Because of its toxic properties, the FDA has banned the intentional use of the chemical in commercial products. However, there is an important exception to this rule: the FDA does allow benzene-containing products to be sold if the product provides a “substantial therapeutic advance,” provided that levels in the product are at or below 2% and introducing benzene into the product is unavoidable. Sadly, this is not the first time where harmful chemicals are given an exception by the FDA (remember my post Is There Mercury In Your Mascara?). As well, the FDA currently has no rules or restrictions regarding the use of benzene in sunscreen products.
Benzene in sunscreen
Valisure LLC, an online pharmacy company that also conducts independent testing of consumer products, recently tested almost 300 different sunscreens and after sun products (294 products to be exact) made by 69 different companies and found benzene in 78 of these products. Valisure also noted that some of the sunscreens they tested had levels of benzene that were higher than the 2% limit mandated by the FDA. They also note that because most of the products they tested did not have any detectable amounts of benzene. It clearly is not an unavoidable byproduct of production, and therefore does not need to be in sunscreens at all.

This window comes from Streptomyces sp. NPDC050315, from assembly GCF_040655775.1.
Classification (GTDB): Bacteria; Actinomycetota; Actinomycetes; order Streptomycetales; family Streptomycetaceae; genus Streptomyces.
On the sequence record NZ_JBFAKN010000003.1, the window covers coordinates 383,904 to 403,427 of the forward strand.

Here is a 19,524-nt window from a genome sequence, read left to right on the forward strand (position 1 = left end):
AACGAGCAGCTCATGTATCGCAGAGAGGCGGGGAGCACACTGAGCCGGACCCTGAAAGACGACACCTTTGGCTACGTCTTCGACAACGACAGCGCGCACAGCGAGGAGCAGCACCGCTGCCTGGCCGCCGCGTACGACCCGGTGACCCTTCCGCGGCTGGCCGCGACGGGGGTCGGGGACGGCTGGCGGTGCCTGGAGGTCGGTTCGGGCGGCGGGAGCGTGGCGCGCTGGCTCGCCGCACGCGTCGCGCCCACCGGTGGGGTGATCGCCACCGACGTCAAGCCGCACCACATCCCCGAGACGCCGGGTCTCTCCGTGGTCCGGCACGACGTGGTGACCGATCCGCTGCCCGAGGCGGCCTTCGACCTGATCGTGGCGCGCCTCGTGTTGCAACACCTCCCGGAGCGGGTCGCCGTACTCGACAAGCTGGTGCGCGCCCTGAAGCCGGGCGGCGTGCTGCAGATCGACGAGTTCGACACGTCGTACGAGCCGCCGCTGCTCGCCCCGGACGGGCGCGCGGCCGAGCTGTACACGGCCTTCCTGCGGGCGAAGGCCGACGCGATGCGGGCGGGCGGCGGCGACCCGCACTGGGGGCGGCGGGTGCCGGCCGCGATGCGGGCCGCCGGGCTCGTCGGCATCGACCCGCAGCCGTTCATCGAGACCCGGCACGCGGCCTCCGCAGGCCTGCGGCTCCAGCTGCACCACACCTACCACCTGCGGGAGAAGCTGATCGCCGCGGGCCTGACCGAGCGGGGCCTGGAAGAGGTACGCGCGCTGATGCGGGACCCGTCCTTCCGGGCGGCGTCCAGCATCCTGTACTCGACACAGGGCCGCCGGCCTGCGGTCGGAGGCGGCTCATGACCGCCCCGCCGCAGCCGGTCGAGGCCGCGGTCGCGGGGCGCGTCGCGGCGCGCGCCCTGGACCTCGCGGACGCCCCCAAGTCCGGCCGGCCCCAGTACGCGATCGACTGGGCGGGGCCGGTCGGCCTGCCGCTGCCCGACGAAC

Because of this, Valisure has issued a petition to the FDA asking it to enact stricter rules regarding the presence of benzene in sunscreen products. Valisure is asking the FDA to ban any amount of benzene in sunscreen and after-sun products. And to issue a recall for those that have measurable levels of benzene that have already been sold or are currently being sold.
Benzene in sunscreen is especially concerning as there have been multiple studies showing that chemicals in sunscreen products are found in the blood at high levels after application to the skin. In other words, the chemicals in the sunscreen are not just sitting on the surface of your skin. They are getting absorbed into your bloodstream. Hence you want to be sure that you are avoiding harmful chemicals in the sunscreen you are using. Including, but not limited to avoiding benzene.
How does benzene end up in sunscreen?
Benzene can get into sunscreen in two ways:
First would be intentionally through the addition of this chemical into the sunscreen itself. And the second, and more common way is through contamination. The issue is usually contamination with benzene from the extraction methods used to obtain the raw materials for making the sunscreen. Benzene can be used as a solvent to help extract the ingredients. And then ends up in the sunscreen as a by-product of this extraction technique. Right now the FDA doesn’t require companies to test for contaminants in skincare products. So the brand you are using may not even be aware of the benzene in their products. Contaminants also don’t have to be listed on product labels. So even if there is benzene in the sunscreen you are using it won’t be listed in the ingredients.
How do you know if there is benzene in the sunscreen you are using?